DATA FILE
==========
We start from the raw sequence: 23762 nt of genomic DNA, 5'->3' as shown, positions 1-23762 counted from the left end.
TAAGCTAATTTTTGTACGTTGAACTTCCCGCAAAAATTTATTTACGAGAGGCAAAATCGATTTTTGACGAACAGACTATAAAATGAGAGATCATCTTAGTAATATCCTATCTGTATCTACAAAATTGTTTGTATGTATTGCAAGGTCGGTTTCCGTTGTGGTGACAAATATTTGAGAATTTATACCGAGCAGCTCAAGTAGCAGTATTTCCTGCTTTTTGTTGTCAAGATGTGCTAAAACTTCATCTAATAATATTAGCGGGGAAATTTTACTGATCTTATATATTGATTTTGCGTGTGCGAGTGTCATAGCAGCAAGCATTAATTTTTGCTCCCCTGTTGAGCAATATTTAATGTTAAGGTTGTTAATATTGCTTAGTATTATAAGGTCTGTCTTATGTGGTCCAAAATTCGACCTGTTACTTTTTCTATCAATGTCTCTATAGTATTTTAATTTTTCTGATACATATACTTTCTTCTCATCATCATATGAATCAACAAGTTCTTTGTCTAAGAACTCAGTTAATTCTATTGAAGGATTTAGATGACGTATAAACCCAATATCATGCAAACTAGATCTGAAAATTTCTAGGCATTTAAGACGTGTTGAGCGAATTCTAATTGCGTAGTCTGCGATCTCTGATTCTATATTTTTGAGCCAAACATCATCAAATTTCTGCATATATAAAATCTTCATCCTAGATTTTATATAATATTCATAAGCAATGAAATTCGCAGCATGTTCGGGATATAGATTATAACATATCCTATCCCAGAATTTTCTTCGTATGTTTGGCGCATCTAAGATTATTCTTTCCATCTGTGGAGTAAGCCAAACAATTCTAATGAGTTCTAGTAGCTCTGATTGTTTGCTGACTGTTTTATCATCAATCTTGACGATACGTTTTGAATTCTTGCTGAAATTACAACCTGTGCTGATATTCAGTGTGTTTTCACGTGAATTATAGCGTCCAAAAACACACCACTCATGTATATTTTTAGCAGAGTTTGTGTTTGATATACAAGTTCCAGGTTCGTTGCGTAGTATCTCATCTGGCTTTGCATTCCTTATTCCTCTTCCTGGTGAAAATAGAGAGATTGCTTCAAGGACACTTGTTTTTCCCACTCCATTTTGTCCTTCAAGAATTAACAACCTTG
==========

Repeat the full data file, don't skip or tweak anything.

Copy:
We start from the raw sequence: 23762 nt of genomic DNA, 5'->3' as shown, positions 1-23762 counted from the left end.
TAAGCTAATTTTTGTACGTTGAACTTCCCGCAAAAATTTATTTACGAGAGGCAAAATCGATTTTTGACGAACAGACTATAAAATGAGAGATCATCTTAGTAATATCCTATCTGTATCTACAAAATTGTTTGTATGTATTGCAAGGTCGGTTTCCGTTGTGGTGACAAATATTTGAGAATTTATACCGAGCAGCTCAAGTAGCAGTATTTCCTGCTTTTTGTTGTCAAGATGTGCTAAAACTTCATCTAATAATATTAGCGGGGAAATTTTACTGATCTTATATATTGATTTTGCGTGTGCGAGTGTCATAGCAGCAAGCATTAATTTTTGCTCCCCTGTTGAGCAATATTTAATGTTAAGGTTGTTAATATTGCTTAGTATTATAAGGTCTGTCTTATGTGGTCCAAAATTCGACCTGTTACTTTTTCTATCAATGTCTCTATAGTATTTTAATTTTTCTGATACATATACTTTCTTCTCATCATCATATGAATCAACAAGTTCTTTGTCTAAGAACTCAGTTAATTCTATTGAAGGATTTAGATGACGTATAAACCCAATATCATGCAAACTAGATCTGAAAATTTCTAGGCATTTAAGACGTGTTGAGCGAATTCTAATTGCGTAGTCTGCGATCTCTGATTCTATATTTTTGAGCCAAACATCATCAAATTTCTGCATATATAAAATCTTCATCCTAGATTTTATATAATATTCATAAGCAATGAAATTCGCAGCATGTTCGGGATATAGATTATAACATATCCTATCCCAGAATTTTCTTCGTATGTTTGGCGCATCTAAGATTATTCTTTCCATCTGTGGAGTAAGCCAAACAATTCTAATGAGTTCTAGTAGCTCTGATTGTTTGCTGACTGTTTTATCATCAATCTTGACGATACGTTTTGAATTCTTGCTGAAATTACAACCTGTGCTGATATTCAGTGTGTTTTCACGTGAATTATAGCGTCCAAAAACACACCACTCATGTATATTTTTAGCAGAGTTTGTGTTTGATATACAAGTTCCAGGTTCGTTGCGTAGTATCTCATCTGGCTTTGCATTCCTTATTCCTCTTCCTGGTGAAAATAGAGAGATTGCTTCAAGGACACTTGTTTTTCCCACTCCATTTTGTCCTTCAAGAATTAACAACCTTG